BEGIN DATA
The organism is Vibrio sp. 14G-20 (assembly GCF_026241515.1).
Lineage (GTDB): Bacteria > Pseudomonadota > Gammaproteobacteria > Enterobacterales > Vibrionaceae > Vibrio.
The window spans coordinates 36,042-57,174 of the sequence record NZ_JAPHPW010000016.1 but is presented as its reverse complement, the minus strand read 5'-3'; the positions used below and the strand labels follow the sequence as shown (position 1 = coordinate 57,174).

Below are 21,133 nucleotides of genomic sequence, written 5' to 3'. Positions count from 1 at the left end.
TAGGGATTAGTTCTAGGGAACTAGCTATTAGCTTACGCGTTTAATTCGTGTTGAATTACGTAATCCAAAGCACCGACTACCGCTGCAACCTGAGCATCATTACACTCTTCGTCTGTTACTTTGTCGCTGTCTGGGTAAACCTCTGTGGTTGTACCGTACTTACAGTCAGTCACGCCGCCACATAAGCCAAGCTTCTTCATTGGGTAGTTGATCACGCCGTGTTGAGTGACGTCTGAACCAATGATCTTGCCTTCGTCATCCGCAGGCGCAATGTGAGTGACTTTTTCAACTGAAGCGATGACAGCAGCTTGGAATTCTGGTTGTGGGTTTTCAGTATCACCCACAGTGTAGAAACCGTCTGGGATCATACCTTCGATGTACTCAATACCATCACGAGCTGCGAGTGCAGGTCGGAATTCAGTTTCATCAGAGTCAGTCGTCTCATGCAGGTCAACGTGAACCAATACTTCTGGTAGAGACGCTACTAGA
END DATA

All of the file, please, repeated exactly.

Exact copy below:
The organism is Vibrio sp. 14G-20 (assembly GCF_026241515.1).
Lineage (GTDB): Bacteria > Pseudomonadota > Gammaproteobacteria > Enterobacterales > Vibrionaceae > Vibrio.
The window spans coordinates 36,042-57,174 of the sequence record NZ_JAPHPW010000016.1 but is presented as its reverse complement, the minus strand read 5'-3'; the positions used below and the strand labels follow the sequence as shown (position 1 = coordinate 57,174).

Below are 21,133 nucleotides of genomic sequence, written 5' to 3'. Positions count from 1 at the left end.
TAGGGATTAGTTCTAGGGAACTAGCTATTAGCTTACGCGTTTAATTCGTGTTGAATTACGTAATCCAAAGCACCGACTACCGCTGCAACCTGAGCATCATTACACTCTTCGTCTGTTACTTTGTCGCTGTCTGGGTAAACCTCTGTGGTTGTACCGTACTTACAGTCAGTCACGCCGCCACATAAGCCAAGCTTCTTCATTGGGTAGTTGATCACGCCGTGTTGAGTGACGTCTGAACCAATGATCTTGCCTTCGTCATCCGCAGGCGCAATGTGAGTGACTTTTTCAACTGAAGCGATGACAGCAGCTTGGAATTCTGGTTGTGGGTTTTCAGTATCACCCACAGTGTAGAAACCGTCTGGGATCATACCTTCGATGTACTCAATACCATCACGAGCTGCGAGTGCAGGTCGGAATTCAGTTTCATCAGAGTCAGTCGTCTCATGCAGGTCAACGTGAACCAATACTTCTGGTAGAGACGCTACTAGA